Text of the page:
The above video demonstration of one of the many burgeoning adaptive instructional tools (ALEKS) designed to personalize learning and the quote from the article it was embedded in continues to show how far the educational technology industry has come and yet how far it still has to go in realizing the utopianesque vision of personalized learning for everyone. That said, it is likely that as computing power continues to increase exponentially and at a pace more rapid than ever, we will begin to see more effective and reliable adaptive learning systems emerge as their complicated algorithms have the strength to learn our learning needs. I am especially interested in see which of the several start-ups involved in this race will prevail and provide the product so many of us in education have been waiting for as the be-all-end-all solution to the differentiation and personalization problem in classrooms today.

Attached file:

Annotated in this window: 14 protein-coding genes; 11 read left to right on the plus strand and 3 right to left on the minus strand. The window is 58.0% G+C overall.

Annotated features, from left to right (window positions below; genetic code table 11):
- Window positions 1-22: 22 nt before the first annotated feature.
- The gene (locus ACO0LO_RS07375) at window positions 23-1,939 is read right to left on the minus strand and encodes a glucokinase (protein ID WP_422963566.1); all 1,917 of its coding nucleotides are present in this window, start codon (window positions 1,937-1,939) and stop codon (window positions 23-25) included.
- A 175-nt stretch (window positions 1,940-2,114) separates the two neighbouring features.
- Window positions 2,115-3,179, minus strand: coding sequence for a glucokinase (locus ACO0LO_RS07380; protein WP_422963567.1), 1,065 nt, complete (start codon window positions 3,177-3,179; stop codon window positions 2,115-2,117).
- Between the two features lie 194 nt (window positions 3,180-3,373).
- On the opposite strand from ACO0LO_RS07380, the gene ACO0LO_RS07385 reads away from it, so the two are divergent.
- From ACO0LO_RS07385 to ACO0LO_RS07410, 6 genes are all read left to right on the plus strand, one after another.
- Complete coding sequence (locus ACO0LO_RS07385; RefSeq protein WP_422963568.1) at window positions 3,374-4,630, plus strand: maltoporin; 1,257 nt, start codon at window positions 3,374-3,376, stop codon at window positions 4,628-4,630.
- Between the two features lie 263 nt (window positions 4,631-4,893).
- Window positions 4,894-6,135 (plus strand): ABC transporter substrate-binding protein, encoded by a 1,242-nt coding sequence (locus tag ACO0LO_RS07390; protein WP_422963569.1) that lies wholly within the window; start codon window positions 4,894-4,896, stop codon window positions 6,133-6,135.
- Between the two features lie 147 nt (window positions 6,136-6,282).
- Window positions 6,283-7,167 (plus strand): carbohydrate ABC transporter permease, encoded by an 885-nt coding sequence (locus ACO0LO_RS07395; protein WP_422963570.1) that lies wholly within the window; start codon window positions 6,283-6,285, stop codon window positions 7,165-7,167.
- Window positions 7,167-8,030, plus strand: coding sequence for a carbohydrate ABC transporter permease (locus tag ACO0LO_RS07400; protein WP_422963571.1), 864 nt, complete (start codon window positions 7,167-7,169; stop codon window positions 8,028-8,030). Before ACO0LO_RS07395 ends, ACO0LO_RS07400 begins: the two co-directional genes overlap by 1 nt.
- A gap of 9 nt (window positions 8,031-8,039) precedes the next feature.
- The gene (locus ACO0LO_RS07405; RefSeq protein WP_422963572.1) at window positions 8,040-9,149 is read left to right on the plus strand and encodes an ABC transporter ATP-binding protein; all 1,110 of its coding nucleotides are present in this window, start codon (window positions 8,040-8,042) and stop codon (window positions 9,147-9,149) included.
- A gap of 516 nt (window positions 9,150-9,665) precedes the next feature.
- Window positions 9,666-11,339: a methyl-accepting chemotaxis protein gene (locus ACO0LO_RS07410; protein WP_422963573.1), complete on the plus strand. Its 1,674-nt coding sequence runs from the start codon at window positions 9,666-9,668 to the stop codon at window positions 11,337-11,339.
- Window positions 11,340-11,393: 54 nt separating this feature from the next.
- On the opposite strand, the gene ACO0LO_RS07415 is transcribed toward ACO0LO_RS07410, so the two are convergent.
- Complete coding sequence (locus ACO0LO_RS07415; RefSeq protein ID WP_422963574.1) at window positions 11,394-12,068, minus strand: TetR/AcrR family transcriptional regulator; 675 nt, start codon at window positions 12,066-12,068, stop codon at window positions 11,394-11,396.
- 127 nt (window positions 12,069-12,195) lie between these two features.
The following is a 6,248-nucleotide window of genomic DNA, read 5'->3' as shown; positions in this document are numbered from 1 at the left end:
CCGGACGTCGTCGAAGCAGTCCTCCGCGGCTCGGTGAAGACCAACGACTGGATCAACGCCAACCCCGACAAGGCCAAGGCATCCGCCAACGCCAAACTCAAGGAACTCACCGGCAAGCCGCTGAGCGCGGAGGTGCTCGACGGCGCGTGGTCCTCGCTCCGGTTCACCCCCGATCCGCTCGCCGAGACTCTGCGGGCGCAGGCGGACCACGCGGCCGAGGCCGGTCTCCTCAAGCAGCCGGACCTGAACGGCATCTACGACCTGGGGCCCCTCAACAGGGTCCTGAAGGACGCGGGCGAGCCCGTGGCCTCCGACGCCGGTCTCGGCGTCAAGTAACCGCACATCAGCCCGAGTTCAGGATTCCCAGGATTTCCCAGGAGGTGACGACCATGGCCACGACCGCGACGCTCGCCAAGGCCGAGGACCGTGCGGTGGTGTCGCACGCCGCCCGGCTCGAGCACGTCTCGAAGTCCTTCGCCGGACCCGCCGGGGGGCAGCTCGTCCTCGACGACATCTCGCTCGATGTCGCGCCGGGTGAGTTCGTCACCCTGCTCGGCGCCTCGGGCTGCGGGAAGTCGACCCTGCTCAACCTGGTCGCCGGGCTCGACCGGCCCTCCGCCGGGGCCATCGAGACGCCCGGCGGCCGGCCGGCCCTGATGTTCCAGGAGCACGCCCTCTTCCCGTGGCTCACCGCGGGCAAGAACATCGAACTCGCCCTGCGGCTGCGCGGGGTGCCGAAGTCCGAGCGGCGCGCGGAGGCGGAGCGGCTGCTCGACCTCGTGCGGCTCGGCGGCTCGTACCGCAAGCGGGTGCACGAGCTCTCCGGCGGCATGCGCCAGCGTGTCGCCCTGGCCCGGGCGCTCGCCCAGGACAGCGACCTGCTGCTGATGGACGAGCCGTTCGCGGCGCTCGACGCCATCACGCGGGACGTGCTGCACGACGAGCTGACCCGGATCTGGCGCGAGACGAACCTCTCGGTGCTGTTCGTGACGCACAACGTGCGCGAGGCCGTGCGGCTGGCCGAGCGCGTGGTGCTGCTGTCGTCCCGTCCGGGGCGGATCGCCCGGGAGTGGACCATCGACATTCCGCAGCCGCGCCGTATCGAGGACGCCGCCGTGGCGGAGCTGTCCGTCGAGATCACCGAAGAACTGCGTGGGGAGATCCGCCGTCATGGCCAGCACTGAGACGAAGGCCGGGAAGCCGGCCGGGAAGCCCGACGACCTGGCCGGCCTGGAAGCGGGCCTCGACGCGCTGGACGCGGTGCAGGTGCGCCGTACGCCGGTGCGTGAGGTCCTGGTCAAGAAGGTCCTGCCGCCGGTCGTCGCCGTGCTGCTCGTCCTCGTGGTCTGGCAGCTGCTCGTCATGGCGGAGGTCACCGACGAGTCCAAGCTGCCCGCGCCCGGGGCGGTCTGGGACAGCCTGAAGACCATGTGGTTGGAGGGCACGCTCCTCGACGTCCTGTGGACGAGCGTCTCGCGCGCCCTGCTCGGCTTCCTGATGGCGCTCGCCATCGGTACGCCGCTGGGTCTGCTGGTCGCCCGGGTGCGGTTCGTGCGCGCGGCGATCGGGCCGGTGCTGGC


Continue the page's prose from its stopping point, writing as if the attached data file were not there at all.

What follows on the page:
"Social media interactions often matter more than real life conversations. The line between the real world and the cyber world no longer exists to middle schoolers." Not surprisingly, this is among several other conclusions this CNN investigate report found over three years studying how tweens (middle schoolers) used and felt about social media. As a principal responsible for investigating alleged harassment, intimidation and bullying incidents (face-to-face and online) I see the results of this quote day in and day out. As a father of three, I also see the blurred reality social media offers my children and the emotional impact is has on their daily lives. But as a lifelong advocate and avid user of communication technologies as a tool for teaching and learning and leader of a one-to-one computing initiative in my school, I also see the desperate need for our students to be engaged in daily activities that build their awareness of both the power and pitfalls of the social media world. Toward that end, we must, as a society, recognize the desperate need for digital citizenship course to be taught in our schools alongside other social and emotional development curricula. In our high school, our digital librarian is charged with working with teachers and students in all classes to provide instruction and consultation on all matters digital citizenship while also representing this issue as a critical member of our school climate and culture council. While we use several different online resources to facilitate learning digital citizenship skills, we really like Common Sense Media's free curriculum and activities . While this approach is working for us (for now), we must move to a more structured sequence of courses for our students beginning in the primary grades just as the students enter school already accustomed to using digital technologies throughout their little lives.